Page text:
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Turning headlights on is apparently tricky for some

Q. Because of my work schedule I am on the road before the sun is up, and over the last year or so I have seen a trend: Cars have their front lights on, but the back lights are not on. This doesn’t seem correct, and I am not sure if this is a new design in cars or if the driver just doesn’t have the light switch turned on all of the way. Are you aware of what this is all about?

– Terrence Mangold, Placentia

A. Well, Mrs. Honk often gives her better half grief about bumbling while adjusting his headlight settings. So he thought it best to reach out to the Automobile Club of Southern California for some intel.

Megan McKernan, manager of the Auto Club’s Automotive Research Center that tests cars, said you are probably seeing the results of motorists who don’t have their headlights set to automatic.

Instead, they flipped on their daytime running lights, which turned on the front, but not the rear lights.

“I would recommend that all drivers leave the headlight setting in the ‘auto’ position,” she told Honk via email. “Most, if not all, newer cars have this setting.”

She also passed along that she has noticed many motorists don’t use their headlights during the rain. And the law requires that if a driver has the windshield wipers on continuously, then the headlights and rear lights must be on as well.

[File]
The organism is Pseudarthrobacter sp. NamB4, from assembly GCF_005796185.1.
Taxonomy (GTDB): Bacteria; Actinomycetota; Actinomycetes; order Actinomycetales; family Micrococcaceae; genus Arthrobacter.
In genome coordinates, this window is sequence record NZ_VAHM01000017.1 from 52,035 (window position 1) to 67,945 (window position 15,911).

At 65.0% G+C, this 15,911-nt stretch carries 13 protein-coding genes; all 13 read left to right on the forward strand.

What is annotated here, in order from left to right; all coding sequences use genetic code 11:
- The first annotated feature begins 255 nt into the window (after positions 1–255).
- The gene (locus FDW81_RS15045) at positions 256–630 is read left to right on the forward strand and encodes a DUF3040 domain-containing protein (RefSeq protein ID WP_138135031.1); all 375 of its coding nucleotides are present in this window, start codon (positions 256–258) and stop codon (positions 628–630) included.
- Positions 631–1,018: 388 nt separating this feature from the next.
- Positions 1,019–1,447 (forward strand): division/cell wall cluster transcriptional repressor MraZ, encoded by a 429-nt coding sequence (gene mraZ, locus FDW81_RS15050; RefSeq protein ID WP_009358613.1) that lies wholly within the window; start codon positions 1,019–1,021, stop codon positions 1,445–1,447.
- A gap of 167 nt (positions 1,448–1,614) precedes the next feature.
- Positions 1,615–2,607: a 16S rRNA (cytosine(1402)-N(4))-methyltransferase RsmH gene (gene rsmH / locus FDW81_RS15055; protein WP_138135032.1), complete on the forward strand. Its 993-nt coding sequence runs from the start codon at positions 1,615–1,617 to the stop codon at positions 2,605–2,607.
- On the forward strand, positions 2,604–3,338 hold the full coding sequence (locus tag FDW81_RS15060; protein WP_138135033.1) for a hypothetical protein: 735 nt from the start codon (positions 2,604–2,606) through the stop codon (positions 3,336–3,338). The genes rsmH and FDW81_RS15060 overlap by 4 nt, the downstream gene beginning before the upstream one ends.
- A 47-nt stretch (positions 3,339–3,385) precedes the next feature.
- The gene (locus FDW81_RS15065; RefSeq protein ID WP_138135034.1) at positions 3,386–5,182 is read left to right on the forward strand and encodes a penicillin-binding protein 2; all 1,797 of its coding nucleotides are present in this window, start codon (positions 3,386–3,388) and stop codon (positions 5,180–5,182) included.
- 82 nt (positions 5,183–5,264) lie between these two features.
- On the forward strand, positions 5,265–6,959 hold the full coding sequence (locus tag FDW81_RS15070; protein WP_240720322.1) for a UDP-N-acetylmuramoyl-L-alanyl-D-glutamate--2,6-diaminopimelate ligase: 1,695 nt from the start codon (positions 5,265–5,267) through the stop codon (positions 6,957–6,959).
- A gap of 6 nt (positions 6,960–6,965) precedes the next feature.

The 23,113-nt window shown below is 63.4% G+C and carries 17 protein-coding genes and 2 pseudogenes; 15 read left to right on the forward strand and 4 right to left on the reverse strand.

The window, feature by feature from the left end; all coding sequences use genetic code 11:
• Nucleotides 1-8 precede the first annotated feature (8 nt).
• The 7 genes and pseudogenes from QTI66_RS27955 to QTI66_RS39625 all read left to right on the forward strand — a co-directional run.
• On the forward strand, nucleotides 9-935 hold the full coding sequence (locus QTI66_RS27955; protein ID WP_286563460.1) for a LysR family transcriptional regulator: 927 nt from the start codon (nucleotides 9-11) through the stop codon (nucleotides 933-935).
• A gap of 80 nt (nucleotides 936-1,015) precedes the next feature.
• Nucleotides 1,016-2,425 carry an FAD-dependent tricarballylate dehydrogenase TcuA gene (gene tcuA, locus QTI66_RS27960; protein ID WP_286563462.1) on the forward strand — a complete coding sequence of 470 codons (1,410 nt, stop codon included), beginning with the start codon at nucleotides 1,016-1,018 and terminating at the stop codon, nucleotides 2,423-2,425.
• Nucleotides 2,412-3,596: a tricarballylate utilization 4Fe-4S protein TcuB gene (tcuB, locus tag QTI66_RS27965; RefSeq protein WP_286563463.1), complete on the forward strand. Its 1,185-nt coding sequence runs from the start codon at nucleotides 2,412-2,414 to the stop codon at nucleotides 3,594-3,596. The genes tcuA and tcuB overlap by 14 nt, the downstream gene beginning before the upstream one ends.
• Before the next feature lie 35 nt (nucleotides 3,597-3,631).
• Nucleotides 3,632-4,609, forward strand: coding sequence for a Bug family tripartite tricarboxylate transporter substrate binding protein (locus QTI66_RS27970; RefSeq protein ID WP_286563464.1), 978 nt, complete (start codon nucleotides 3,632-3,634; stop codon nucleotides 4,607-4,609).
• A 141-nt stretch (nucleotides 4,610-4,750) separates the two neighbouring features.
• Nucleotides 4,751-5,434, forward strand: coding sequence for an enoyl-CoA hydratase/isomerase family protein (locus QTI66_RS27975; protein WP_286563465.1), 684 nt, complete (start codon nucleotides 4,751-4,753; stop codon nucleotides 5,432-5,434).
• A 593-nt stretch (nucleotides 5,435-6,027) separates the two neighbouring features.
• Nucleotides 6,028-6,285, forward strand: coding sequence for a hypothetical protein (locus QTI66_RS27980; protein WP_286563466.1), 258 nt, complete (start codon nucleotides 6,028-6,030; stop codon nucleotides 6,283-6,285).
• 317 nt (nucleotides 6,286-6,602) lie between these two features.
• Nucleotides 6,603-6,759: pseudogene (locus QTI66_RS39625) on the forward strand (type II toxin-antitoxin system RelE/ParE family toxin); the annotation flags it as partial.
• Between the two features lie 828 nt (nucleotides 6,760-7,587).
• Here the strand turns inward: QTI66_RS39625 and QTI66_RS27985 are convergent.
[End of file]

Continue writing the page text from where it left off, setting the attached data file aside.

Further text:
Q. Recently the 241 toll road’s entrances and exits near and around Rancho Santa Margarita have been reduced from two lanes to one. I find this is much riskier than the prior two-lane situation. Who thought that was a good idea?

– Pete Burke, Rancho Santa Margarita

A. Caltrans.

Beginning in mid-March, workers have been installing higher-end guardrails on some of the 241’s ramps, prompting temporary ramp-lane closures. The agency forecasts finishing the entire project in June, said Darcy Birden, a Caltrans spokeswoman for Orange County.

A dozen ramps are getting the upgrades.

“Once work is completed on a ramp, it will re-open fully and the work will continue on until all ramps have been completed,” Birden said.

Honkin’ fact: WeRide Corp. has become the seventh firm allowed to drive vehicles on public roads in California without a driver aboard, the Department of Motor Vehicles recently announced. WeRide can test with two vehicles on certain San Jose streets with speed limits of 45 mph or less during daylight hours if no fog or rain. WeRide is also among 56 companies permitted to drive autonomous vehicles about with an emergency driver aboard.

To ask Honk questions, reach him at He only answers those that are published. To see Honk online: Twitter: @OCRegisterHonk

Source: Orange County Register

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